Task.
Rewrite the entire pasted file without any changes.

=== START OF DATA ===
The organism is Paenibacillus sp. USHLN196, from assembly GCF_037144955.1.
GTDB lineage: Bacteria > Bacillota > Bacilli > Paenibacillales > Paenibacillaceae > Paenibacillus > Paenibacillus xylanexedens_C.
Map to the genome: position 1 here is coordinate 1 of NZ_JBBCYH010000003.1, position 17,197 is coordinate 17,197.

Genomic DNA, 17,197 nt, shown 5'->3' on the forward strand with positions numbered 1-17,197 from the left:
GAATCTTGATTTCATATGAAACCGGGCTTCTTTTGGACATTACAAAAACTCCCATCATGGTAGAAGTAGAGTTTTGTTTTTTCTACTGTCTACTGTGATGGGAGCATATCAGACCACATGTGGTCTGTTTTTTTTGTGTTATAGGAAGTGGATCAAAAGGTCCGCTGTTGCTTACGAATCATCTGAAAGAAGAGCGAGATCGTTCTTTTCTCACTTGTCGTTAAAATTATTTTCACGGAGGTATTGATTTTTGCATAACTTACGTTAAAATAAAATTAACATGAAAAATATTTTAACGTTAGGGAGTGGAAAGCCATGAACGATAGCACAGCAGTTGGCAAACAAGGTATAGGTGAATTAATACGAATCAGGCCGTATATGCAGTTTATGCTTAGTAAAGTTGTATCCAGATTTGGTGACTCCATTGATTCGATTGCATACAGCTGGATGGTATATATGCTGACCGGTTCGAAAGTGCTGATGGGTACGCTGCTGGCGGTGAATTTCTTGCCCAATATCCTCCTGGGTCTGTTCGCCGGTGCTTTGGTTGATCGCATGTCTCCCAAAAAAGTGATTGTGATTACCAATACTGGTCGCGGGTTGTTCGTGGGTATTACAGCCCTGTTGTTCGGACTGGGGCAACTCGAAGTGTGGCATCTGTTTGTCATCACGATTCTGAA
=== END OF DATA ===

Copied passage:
The organism is Paenibacillus sp. USHLN196, from assembly GCF_037144955.1.
GTDB lineage: Bacteria > Bacillota > Bacilli > Paenibacillales > Paenibacillaceae > Paenibacillus > Paenibacillus xylanexedens_C.
Map to the genome: position 1 here is coordinate 1 of NZ_JBBCYH010000003.1, position 17,197 is coordinate 17,197.

Genomic DNA, 17,197 nt, shown 5'->3' on the forward strand with positions numbered 1-17,197 from the left:
GAATCTTGATTTCATATGAAACCGGGCTTCTTTTGGACATTACAAAAACTCCCATCATGGTAGAAGTAGAGTTTTGTTTTTTCTACTGTCTACTGTGATGGGAGCATATCAGACCACATGTGGTCTGTTTTTTTTGTGTTATAGGAAGTGGATCAAAAGGTCCGCTGTTGCTTACGAATCATCTGAAAGAAGAGCGAGATCGTTCTTTTCTCACTTGTCGTTAAAATTATTTTCACGGAGGTATTGATTTTTGCATAACTTACGTTAAAATAAAATTAACATGAAAAATATTTTAACGTTAGGGAGTGGAAAGCCATGAACGATAGCACAGCAGTTGGCAAACAAGGTATAGGTGAATTAATACGAATCAGGCCGTATATGCAGTTTATGCTTAGTAAAGTTGTATCCAGATTTGGTGACTCCATTGATTCGATTGCATACAGCTGGATGGTATATATGCTGACCGGTTCGAAAGTGCTGATGGGTACGCTGCTGGCGGTGAATTTCTTGCCCAATATCCTCCTGGGTCTGTTCGCCGGTGCTTTGGTTGATCGCATGTCTCCCAAAAAAGTGATTGTGATTACCAATACTGGTCGCGGGTTGTTCGTGGGTATTACAGCCCTGTTGTTCGGACTGGGGCAACTCGAAGTGTGGCATCTGTTTGTCATCACGATTCTGAA